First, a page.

May 27, 2016

Endgame of the Day

  • Grand Master Igor Smirnov, Chess Coach, Author and Publisher.
  • What do you think is the result of the game with accurate play from both sides?


    Eljanov - Danielian

    endgame chess

    Black to play

    Please see the solution below.

    • Ola Westerlund

      Very interesting draw!
      First thought: 1… Kg7 2. f5 gxf5 3. gxf5 is just a dead draw.
      But, hey, white can sacrifice the f-pawn and win with a passer on the h-file!
      Second try: 1… Kg7 2. g5 (we’re going to sac the f-pawn anyway, let’s avoid any Black h-pawn possibilities) Kf8 3. f5 gxf5 4. h5 and Black can’t stop 5. h6 6. g6 and a white queen … unless …
      Let’s continue (third thought): 4… c3! 5. Ke1 (the black f pawn gains a tempo by a check if we move the king to e2 or e3 – a player sitting next to me once made that mistake in a similar race and unnecessarily lost half a point)
      And now it turns out that the black pawns are faster than White’s. They are a bit behind for the moment but one pawn runs a lot faster than two (in parallell) and here two pawns run faster than three, so:
      5… f4! 6. h6 (6. g6 h6 halts White’s pawns) f3 (Black’s c and f has caught up with White’s e and h – they are equal, but White still has to make one move with the g pawn)
      7. g6 c2! 8. Kd2 f2 9.gxh7 and now the “old trick” c1Q+ 10. Kxc1 f1Q+ wins for Black!

      My conclusion: the first thought (intuition?) was correct, it’s a draw (but with some interesting stuff under the surface).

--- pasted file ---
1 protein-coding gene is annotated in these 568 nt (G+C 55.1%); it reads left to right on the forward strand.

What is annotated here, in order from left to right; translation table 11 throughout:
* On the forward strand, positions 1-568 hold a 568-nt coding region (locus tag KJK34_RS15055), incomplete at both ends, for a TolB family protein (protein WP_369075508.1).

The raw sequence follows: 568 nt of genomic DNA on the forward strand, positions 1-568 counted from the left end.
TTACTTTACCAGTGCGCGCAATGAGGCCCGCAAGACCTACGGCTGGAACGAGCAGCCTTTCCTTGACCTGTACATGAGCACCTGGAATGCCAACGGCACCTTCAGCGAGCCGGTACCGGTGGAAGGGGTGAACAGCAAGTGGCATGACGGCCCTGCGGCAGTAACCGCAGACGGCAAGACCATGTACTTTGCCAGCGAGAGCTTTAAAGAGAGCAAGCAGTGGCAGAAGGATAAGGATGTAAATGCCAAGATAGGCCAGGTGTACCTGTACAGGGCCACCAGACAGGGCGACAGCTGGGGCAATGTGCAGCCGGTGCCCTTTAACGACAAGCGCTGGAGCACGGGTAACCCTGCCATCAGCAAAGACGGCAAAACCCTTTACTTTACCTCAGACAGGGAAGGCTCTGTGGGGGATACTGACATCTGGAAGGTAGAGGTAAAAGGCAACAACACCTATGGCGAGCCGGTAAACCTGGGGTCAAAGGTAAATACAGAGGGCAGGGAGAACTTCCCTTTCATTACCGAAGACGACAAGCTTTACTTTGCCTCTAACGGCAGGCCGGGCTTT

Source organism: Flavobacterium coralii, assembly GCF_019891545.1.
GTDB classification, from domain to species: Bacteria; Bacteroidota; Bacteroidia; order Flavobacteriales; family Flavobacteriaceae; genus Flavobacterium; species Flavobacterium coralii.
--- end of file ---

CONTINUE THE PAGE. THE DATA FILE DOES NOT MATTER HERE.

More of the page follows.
• RCA_moderator

        It’s impressive to see all your calculation and your conclusion. Great job!
        Endgames require a lot of calculation and 1 move can be a difference between draw and a win.

        Prasaadh | Student Support Officer

        • Ola Westerlund

          Thanks, but I was a bit hasty.
          First 1… Kg7 2. f5 gxf5 3. gxf5 is really a dead draw after 3… c3! followed by d6-d5-d4 and there is nothing any player can try even in an Armageddon game.
          But white can keep the game going by:
          1… Kg7 2. Ke3 (not allowing (c4-c3) Kf6 3. f5 gxf5 4. gxf5
          I dismissed this a bit too quickly because I couldn’t find a way to make this idea work:
          4… Ke7 5. Kd4 d5 (gives White the fewest options. 5… Kf6 6. Kd5 Ke7 7. f6+ Kxf6 8. Kxd6 c3 lets White queen first and continue looking for possibilities; 5… Ke8? would certainly give White all the chances)
          6. Ke5 (6. Kxd5 is one tempo better for Black than 5… Kf6, this time Black queens first)
          6… c3 7. f6+ Ke8 8. e7 c2 9.Ke6 c1Q 10 f7 mate!
          But, of course Black plays 8… Kd7! and wins.
          So this idea can’t be realized and I concluded a draw.
          Still White has one more try, which I didn’t seriously enough consider. Instead of 8. e7?? he can play:
          8. Kd6 c2 9. f7+ Kf8 10. Kd7 c1Q 11. e7+ Kxf7 12. e8Q+
          Queening with check gives White the initiative, but could he make anything out of that?
          I’d still say draw, although not “dead draw”.

          • RCA_moderator

            Ya, there lot more to this position.
            In the real game, Black lost after 48….Kg7 49. Ke3 Kf6 50. f5 gxf5 51. gxf5 d5 52. Kd4 and h5 (This is the decisive mistake). Ke7 seems equal.

            Both players queened and White picked up pawns on the queenside and won the game.

            Prasaadh | Student Support Officer

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